New Every Morning
Some might describe it as a coincidence, but I see God’s hand in it. It began a few weeks ago when I bought a book of daily devotions called ‘New Morning Mercies’ by Paul David Tripp’ (great book, and author). The book’s title is based on Lamentations 3:22-23,
Because of the Lord’s great love, we are not consumed, for his compassions never fail. They are new every morning; great is your faithfulness.
As I began reading, I rummaged through my desk for something to mark my place in the book. Lo and behold, the LLL text card I found had the same verse on it. A few mornings later, during my devotional time, I opened the lectionary at the readings for the following Sunday and guess what verse was listed? Lamentations 3:22-33!
I reflected on the words of a hymn – chosen ‘randomly,’ or so I thought – whose first verse goes:
Lord of all hopefulness, Lord of all joy, whose trust, ever childlike, no cares could destroy: Be there at our waking, and give us, we pray, your bliss in our hearts, Lord, at the break of the day.
What was God saying to me by this recurring theme of morning mercies? I thought about the fact that there are so many deeply concerning things in our world, in our church, perhaps even in our own lives. When we look at the bigger picture, the enormity of it all can get us down. We are easily consumed by worry, fear and despondency.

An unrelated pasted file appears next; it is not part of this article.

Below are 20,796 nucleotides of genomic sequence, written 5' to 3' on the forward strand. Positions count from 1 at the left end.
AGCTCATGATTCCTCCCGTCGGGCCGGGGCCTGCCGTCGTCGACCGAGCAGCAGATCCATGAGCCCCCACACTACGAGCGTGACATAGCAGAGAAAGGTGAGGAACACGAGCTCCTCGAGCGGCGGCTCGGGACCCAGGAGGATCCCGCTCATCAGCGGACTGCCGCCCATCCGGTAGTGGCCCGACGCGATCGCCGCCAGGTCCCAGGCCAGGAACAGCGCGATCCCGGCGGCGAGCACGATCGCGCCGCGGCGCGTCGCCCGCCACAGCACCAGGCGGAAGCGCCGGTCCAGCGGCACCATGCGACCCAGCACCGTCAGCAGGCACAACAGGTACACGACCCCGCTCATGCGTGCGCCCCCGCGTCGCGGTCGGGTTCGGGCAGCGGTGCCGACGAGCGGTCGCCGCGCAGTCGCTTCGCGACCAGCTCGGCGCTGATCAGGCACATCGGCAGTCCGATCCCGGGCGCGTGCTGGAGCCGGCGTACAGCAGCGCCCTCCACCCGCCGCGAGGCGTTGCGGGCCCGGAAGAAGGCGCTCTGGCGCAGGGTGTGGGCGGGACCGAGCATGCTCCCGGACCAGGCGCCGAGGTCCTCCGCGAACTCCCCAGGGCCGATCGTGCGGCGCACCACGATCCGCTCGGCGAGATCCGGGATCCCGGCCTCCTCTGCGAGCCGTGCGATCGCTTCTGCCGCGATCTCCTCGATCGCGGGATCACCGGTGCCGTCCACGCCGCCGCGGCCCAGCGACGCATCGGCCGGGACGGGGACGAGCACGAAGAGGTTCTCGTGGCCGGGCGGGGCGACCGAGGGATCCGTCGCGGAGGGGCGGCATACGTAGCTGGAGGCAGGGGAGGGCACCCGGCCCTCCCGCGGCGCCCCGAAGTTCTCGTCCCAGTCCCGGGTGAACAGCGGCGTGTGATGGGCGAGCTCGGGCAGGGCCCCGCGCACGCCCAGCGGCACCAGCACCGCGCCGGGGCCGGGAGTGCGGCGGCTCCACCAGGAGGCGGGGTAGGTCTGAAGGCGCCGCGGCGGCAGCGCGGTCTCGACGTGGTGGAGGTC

That is where Jeremiah was before he wrote these verses. (Let’s not forget that his book is called ‘Lamentations’ for a reason.) In verses 19-20 of the same chapter, he wrote:
I remember my affliction and my wandering, the bitterness and the gall. I well remember them, and my soul is downcast within me.
Yet God lifted Jeremiah to the place where he learned to focus on the daily mercies – love and compassion – of God, rather than the affliction and bitterness; the place from which he could say:
Yet this I call to mind and therefore I have hope: Because of the Lord’s great love, we are not consumed, for his compassions never fail. They are new every morning; great is your faithfulness.
That is the truth that God is calling me to remember and to share with you. While we can’t ignore the bigger picture of affliction and bitterness, God calls us to allow the knowledge of his ‘new morning mercies’ to sustain us, just as Jesus also calls us to pray ‘this day’ for our ‘daily bread.’ As proof of his goodness, God gives the new morning mercy of his own Son’s resurrection.
As we reflect on his new morning mercies, we may find ourselves bearing witness with Jeremiah:
The Lord is good to those whose hope is in him, to the one who seeks him; it is good to wait quietly for the salvation of the Lord.
Or perhaps even singing with Jeremiah, as paraphrased by the hymnwriter:
Great is Thy faithfulness! Great is Thy faithfulness!
Morning by morning new mercies I see
All I have needed Thy hand hath provided
Great is Thy faithfulness, Lord unto me! Thomas Chisolm, (1866–1960)
Pastor Lester Priebbenow
District Bishop, Victoria and Tasmania